Mel Books is 92 years old, and while he was still young enough to play Las Vegas for the first time last year, he probably has little interest in leaving his sunny California home right now in order to fly into a Chicago winter.
On the other hand, he might just want to rethink such a decision. And that is because Jim Corti’s brilliantly subversive, envelope-pushing, yet entirely faithful take on Brooks’ 2001 musical, “The Producers” – onstage at Aurora’s Paramount Theatre – is not only far more lavish than the Broadway original. But given the current climate in this country, and the obsession with political correctness on every front, Brooks’ anarchic, irreverent take on history, human behavior (and misbehavior), and the essential nature of show business has never seemed more winningly ridiculous, and at the same time more revelatory. And for all its retrograde tropes, the show in some crazy way feels more contemporary, necessary and dangerously funny than ever before.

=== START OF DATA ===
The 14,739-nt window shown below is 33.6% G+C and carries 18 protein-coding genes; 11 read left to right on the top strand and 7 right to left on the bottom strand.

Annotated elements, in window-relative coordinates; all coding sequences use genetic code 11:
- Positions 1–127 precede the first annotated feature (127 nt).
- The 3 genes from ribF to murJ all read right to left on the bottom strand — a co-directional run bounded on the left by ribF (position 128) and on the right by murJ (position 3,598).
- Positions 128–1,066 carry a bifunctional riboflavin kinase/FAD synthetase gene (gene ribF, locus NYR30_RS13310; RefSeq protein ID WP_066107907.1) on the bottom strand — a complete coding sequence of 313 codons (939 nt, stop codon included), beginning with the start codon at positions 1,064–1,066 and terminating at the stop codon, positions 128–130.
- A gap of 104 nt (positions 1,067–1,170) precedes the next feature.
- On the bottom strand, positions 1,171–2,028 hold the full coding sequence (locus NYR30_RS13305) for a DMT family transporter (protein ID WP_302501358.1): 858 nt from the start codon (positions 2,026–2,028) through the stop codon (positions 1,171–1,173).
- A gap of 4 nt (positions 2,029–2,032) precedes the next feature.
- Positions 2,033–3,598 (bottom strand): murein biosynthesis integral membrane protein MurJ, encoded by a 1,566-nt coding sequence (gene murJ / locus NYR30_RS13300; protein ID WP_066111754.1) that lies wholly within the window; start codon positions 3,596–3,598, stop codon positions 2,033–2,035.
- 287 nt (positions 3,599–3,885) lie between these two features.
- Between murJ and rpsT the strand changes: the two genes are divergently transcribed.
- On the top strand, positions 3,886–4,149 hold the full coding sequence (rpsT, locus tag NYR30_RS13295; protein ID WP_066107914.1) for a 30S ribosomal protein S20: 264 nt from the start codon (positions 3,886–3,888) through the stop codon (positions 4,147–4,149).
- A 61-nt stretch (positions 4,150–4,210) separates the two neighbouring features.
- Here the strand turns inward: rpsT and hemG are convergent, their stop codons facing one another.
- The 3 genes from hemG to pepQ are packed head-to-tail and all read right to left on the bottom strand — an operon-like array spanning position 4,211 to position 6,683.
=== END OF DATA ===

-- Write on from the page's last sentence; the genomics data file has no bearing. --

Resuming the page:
I confess, I’ve had reservations about “The Producers” from the start, despite the many comparisons to “The Great Dictator,” Charlie Chaplin’s audacious 1940 film satire of Hitler and Nazism. (Statistics about the current generation’s overall ignorance about the Holocaust is enough to justify a certain queasiness.)
But there is something about Corti’s full-tilt approach to the show – which ups the ante of the its Borscht Belt-style humor by way of its book by Brooks and Thomas Meehan, and its rollicking score by Brooks that pays homage to the Golden Age of Broadway – that makes it work in a slightly different way this time around, and truly proves that comedy can be the most powerful of all weapons.